Research Reports

Costs and Benefits of Labour Mobility between the EU and the Eastern Partnership Partner Countries
Friday, 28 September, 2012

After the break-up of the Soviet Union, Georgia went through a process of civil war and economic collapse. Official estimates suggest that Georgia’s GDP shrunk by more than 70% between 1990 and1994. Internal displacement and migration, primarily to Russia, were essential to the nation’s physical survival during this period. Three distinct phases of Georgia’s external migration may be distinguished.

Based on data from the last two censuses held in Georgia, between 1989 and 2002, about 1 million emigrants permanently left Georgia (roughly 20–25% of the total population). This figure includes a very large number of non-Georgian ethnic minorities, including Jews, Russians, Armenians and Greeks. Mansoor and Quillin (2007, p.33) suggest that Georgia holds third place (after Albania and Kazakhstan) among the 25 East European and FSU nations in the share of the population lost to emigration.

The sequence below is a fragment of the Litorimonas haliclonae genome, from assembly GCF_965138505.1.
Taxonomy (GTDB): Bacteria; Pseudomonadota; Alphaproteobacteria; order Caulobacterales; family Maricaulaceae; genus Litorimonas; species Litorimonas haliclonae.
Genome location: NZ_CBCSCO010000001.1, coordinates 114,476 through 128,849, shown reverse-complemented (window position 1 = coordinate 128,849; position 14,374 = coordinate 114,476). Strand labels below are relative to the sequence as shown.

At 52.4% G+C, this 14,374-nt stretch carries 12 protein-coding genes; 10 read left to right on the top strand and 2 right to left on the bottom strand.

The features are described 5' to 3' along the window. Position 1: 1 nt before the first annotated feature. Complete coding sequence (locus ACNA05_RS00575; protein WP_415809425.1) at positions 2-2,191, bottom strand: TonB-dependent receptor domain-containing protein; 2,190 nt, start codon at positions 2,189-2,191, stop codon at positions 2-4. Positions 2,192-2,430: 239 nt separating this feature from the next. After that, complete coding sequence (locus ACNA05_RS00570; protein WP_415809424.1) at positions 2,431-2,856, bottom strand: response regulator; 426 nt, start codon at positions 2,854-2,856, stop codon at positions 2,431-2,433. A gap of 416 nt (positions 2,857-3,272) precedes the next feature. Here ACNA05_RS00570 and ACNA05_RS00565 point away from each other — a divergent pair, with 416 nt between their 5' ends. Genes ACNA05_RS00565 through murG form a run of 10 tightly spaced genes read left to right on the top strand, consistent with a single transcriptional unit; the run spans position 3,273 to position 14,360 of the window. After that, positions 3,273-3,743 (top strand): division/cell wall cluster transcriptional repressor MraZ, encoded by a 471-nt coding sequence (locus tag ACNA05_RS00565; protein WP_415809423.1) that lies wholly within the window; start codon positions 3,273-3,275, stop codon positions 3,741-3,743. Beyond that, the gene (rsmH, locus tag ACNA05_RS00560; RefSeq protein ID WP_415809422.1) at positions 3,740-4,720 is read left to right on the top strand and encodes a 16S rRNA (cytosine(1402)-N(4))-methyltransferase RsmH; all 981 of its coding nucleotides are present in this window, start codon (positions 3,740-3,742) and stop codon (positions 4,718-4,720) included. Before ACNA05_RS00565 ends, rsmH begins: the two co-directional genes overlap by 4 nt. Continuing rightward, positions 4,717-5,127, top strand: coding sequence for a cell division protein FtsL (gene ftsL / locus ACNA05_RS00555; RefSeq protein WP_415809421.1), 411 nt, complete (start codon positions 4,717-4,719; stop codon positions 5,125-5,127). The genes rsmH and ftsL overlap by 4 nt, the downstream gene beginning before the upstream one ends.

While the first phase of migration involved a very large ethnic component, the second wave, between 1995 and 2003, was mainly motivated by the search for better economic opportunities abroad. Outflows remained substantial, if somewhat smaller than in the initial phase. The United Nations’ (2009, p.183) global migration assessment for 2006 put net emigration from Georgia between 1995 and 2005 at 598,000 people. Georgia’s economy was growing at about 5% per year during this period. However, productivity remained very low, pushing people into emigration to Russia and other destinations, including Western Europe (particularly Greece) and North America.

Project Team